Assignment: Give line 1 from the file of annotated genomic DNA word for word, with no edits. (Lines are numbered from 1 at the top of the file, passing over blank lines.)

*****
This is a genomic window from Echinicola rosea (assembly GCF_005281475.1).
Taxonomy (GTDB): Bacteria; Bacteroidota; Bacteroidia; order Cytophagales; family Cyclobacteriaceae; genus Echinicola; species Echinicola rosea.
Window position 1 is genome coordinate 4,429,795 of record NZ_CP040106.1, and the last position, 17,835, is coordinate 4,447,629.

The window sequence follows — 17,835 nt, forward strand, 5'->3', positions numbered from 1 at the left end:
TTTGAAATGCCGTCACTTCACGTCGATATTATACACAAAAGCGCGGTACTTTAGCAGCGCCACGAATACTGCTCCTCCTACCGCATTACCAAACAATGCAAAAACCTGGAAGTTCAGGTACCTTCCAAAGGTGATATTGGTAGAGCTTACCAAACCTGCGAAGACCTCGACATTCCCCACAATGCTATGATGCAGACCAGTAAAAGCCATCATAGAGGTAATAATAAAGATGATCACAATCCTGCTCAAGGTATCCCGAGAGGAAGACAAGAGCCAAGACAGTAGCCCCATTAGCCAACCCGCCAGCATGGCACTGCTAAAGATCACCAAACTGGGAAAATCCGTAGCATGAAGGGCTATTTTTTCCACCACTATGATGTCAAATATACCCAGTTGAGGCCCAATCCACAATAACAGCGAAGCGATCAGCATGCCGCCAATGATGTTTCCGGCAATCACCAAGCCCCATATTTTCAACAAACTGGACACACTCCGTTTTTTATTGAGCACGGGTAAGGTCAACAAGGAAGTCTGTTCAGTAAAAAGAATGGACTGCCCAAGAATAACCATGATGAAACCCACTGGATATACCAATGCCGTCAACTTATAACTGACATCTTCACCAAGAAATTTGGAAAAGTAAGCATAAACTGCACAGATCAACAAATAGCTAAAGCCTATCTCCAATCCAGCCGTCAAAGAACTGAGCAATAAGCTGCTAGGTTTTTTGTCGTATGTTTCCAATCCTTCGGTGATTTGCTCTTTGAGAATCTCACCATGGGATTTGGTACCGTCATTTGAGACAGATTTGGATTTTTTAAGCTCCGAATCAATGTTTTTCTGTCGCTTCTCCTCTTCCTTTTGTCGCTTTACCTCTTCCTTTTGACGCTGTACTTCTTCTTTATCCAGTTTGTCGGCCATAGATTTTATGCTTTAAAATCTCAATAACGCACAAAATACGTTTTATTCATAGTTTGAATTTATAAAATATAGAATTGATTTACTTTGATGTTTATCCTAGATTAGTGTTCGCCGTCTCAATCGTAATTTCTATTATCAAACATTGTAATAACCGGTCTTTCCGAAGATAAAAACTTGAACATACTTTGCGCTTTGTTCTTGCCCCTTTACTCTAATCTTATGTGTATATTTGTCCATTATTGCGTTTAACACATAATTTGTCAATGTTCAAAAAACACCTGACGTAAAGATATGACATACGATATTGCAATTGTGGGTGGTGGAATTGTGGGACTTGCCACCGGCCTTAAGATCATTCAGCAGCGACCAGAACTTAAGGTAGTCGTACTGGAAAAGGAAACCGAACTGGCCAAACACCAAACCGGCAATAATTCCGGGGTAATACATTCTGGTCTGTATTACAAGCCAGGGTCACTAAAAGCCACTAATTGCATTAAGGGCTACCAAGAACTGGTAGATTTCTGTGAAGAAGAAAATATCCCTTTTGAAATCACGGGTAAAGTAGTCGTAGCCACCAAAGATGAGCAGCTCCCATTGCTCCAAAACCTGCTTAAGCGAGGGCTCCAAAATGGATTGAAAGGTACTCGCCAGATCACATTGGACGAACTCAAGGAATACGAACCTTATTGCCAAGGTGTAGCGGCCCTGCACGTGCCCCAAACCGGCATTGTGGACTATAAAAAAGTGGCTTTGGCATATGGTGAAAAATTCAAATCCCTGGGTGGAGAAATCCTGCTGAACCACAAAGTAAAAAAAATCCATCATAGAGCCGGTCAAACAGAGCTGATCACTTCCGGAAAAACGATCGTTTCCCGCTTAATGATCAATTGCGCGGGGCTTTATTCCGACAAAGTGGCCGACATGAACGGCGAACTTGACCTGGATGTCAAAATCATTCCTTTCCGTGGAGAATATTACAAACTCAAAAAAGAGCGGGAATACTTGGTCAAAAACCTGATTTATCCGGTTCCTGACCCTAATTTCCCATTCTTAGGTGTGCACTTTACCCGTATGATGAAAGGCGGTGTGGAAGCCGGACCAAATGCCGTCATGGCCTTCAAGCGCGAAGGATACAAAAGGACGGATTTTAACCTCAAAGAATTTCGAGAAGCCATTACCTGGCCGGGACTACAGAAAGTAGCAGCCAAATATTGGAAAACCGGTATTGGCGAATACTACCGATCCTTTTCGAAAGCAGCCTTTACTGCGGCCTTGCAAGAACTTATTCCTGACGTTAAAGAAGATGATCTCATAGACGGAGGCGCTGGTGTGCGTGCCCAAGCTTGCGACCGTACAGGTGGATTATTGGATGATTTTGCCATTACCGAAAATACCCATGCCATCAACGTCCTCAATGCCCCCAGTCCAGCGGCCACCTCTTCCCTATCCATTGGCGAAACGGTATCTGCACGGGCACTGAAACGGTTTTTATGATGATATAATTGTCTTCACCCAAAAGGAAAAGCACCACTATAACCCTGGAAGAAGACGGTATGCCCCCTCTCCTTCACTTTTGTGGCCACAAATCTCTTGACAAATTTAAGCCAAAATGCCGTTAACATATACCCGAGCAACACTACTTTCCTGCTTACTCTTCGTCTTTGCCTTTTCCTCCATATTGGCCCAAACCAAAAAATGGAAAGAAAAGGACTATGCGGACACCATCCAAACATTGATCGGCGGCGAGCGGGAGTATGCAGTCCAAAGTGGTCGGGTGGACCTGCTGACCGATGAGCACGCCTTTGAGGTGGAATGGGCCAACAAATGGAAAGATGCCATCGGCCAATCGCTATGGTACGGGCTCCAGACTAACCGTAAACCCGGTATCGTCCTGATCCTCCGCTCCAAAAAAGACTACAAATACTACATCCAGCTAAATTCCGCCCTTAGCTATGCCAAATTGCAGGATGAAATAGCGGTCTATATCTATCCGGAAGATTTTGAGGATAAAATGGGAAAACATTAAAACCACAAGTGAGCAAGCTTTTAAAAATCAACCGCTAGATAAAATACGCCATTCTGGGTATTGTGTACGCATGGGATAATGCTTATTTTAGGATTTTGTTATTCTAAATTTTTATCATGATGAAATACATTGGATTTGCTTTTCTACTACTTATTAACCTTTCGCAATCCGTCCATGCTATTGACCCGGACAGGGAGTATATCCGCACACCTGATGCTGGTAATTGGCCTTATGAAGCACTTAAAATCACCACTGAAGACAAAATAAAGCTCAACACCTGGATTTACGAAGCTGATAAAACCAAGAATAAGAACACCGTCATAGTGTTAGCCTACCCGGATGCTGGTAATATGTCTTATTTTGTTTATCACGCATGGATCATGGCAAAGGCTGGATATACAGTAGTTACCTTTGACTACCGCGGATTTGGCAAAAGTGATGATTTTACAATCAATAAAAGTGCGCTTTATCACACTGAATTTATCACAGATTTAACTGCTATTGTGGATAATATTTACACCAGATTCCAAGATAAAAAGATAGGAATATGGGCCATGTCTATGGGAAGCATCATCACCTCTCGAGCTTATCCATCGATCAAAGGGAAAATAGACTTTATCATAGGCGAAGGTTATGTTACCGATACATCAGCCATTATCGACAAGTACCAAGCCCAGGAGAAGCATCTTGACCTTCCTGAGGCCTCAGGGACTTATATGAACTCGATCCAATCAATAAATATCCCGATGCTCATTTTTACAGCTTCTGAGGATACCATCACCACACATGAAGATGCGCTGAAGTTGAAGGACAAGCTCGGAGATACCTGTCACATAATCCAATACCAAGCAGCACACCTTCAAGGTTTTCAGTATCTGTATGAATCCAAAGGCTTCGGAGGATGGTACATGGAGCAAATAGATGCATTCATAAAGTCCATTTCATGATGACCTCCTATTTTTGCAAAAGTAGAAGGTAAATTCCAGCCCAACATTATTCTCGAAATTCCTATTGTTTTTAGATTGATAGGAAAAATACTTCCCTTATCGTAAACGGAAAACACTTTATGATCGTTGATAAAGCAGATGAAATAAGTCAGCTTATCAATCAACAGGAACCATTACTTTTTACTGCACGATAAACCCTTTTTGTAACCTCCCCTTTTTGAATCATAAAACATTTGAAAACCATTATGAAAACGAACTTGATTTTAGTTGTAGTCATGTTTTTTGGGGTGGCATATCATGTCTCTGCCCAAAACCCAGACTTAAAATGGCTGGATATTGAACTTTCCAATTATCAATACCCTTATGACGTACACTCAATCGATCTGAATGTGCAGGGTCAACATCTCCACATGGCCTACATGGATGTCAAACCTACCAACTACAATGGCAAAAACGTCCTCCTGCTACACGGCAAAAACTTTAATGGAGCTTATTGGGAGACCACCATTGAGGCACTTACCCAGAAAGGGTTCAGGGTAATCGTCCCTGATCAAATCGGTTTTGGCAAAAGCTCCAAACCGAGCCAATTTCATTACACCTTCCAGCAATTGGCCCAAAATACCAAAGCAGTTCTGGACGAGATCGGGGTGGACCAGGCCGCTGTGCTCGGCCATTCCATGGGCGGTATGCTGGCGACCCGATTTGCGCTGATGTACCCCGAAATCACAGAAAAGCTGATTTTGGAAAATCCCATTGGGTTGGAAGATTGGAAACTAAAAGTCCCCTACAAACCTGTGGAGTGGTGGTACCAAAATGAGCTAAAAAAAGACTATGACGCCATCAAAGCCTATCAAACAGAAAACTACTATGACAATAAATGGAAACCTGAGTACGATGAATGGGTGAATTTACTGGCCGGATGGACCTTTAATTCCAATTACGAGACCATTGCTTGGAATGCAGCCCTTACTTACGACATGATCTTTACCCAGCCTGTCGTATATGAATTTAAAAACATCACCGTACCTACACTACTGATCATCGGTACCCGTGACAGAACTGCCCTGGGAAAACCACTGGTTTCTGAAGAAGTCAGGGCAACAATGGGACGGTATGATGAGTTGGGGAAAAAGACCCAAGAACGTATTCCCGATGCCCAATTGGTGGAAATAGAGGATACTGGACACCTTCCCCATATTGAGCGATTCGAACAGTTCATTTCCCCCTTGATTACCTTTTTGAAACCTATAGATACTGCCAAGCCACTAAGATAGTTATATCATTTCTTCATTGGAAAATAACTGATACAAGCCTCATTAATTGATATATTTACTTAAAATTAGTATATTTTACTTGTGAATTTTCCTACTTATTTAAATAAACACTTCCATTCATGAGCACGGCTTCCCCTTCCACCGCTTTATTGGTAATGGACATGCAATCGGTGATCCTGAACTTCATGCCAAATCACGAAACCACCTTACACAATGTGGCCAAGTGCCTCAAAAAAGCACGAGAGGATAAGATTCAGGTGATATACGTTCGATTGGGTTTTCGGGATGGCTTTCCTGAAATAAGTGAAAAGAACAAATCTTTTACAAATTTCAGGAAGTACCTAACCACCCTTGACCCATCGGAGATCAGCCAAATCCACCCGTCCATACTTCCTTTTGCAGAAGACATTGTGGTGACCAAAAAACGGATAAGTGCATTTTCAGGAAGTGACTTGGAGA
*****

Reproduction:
This is a genomic window from Echinicola rosea (assembly GCF_005281475.1).